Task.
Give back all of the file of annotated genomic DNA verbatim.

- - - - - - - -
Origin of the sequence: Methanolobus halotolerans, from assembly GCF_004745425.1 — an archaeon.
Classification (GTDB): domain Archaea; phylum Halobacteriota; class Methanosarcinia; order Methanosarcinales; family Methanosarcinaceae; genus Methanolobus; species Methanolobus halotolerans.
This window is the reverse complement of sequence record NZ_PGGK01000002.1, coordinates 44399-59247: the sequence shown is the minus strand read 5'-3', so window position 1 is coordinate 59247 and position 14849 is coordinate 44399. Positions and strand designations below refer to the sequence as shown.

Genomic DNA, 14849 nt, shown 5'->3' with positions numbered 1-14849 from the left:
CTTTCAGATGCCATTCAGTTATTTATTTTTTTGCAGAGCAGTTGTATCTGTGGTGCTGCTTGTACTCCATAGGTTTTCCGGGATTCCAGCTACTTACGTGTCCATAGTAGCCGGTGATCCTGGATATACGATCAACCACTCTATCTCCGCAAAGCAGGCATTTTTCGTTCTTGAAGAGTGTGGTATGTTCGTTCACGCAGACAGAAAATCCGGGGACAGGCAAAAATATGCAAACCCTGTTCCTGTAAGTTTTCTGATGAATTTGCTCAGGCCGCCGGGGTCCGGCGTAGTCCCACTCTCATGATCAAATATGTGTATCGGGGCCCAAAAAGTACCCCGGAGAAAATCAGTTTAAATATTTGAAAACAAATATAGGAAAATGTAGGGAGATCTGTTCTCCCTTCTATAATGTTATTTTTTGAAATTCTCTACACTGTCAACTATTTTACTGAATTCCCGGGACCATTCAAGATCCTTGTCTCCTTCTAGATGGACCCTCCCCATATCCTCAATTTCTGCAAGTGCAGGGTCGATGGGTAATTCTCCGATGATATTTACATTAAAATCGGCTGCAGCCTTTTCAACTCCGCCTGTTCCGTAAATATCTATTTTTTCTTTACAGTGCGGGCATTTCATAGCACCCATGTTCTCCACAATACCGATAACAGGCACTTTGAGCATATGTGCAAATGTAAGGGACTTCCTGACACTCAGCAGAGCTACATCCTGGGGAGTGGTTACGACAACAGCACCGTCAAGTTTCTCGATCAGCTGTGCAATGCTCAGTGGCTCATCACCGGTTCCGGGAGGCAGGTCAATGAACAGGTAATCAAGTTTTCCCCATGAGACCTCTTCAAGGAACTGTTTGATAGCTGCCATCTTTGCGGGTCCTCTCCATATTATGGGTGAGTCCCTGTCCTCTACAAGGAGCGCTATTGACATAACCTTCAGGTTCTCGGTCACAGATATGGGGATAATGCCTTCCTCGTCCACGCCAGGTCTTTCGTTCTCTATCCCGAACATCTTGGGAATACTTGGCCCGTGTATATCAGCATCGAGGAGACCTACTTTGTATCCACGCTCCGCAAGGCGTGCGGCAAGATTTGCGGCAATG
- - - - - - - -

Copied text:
Origin of the sequence: Methanolobus halotolerans, from assembly GCF_004745425.1 — an archaeon.
Classification (GTDB): domain Archaea; phylum Halobacteriota; class Methanosarcinia; order Methanosarcinales; family Methanosarcinaceae; genus Methanolobus; species Methanolobus halotolerans.
This window is the reverse complement of sequence record NZ_PGGK01000002.1, coordinates 44399-59247: the sequence shown is the minus strand read 5'-3', so window position 1 is coordinate 59247 and position 14849 is coordinate 44399. Positions and strand designations below refer to the sequence as shown.

Genomic DNA, 14849 nt, shown 5'->3' with positions numbered 1-14849 from the left:
CTTTCAGATGCCATTCAGTTATTTATTTTTTTGCAGAGCAGTTGTATCTGTGGTGCTGCTTGTACTCCATAGGTTTTCCGGGATTCCAGCTACTTACGTGTCCATAGTAGCCGGTGATCCTGGATATACGATCAACCACTCTATCTCCGCAAAGCAGGCATTTTTCGTTCTTGAAGAGTGTGGTATGTTCGTTCACGCAGACAGAAAATCCGGGGACAGGCAAAAATATGCAAACCCTGTTCCTGTAAGTTTTCTGATGAATTTGCTCAGGCCGCCGGGGTCCGGCGTAGTCCCACTCTCATGATCAAATATGTGTATCGGGGCCCAAAAAGTACCCCGGAGAAAATCAGTTTAAATATTTGAAAACAAATATAGGAAAATGTAGGGAGATCTGTTCTCCCTTCTATAATGTTATTTTTTGAAATTCTCTACACTGTCAACTATTTTACTGAATTCCCGGGACCATTCAAGATCCTTGTCTCCTTCTAGATGGACCCTCCCCATATCCTCAATTTCTGCAAGTGCAGGGTCGATGGGTAATTCTCCGATGATATTTACATTAAAATCGGCTGCAGCCTTTTCAACTCCGCCTGTTCCGTAAATATCTATTTTTTCTTTACAGTGCGGGCATTTCATAGCACCCATGTTCTCCACAATACCGATAACAGGCACTTTGAGCATATGTGCAAATGTAAGGGACTTCCTGACACTCAGCAGAGCTACATCCTGGGGAGTGGTTACGACAACAGCACCGTCAAGTTTCTCGATCAGCTGTGCAATGCTCAGTGGCTCATCACCGGTTCCGGGAGGCAGGTCAATGAACAGGTAATCAAGTTTTCCCCATGAGACCTCTTCAAGGAACTGTTTGATAGCTGCCATCTTTGCGGGTCCTCTCCATATTATGGGTGAGTCCCTGTCCTCTACAAGGAGCGCTATTGACATAACCTTCAGGTTCTCGGTCACAGATATGGGGATAATGCCTTCCTCGTCCACGCCAGGTCTTTCGTTCTCTATCCCGAACATCTTGGGAATACTTGGCCCGTGTATATCAGCATCGAGGAGACCTACTTTGTATCCACGCTCCGCAAGGCGTGCGGCAAGATTTGCGGCAATG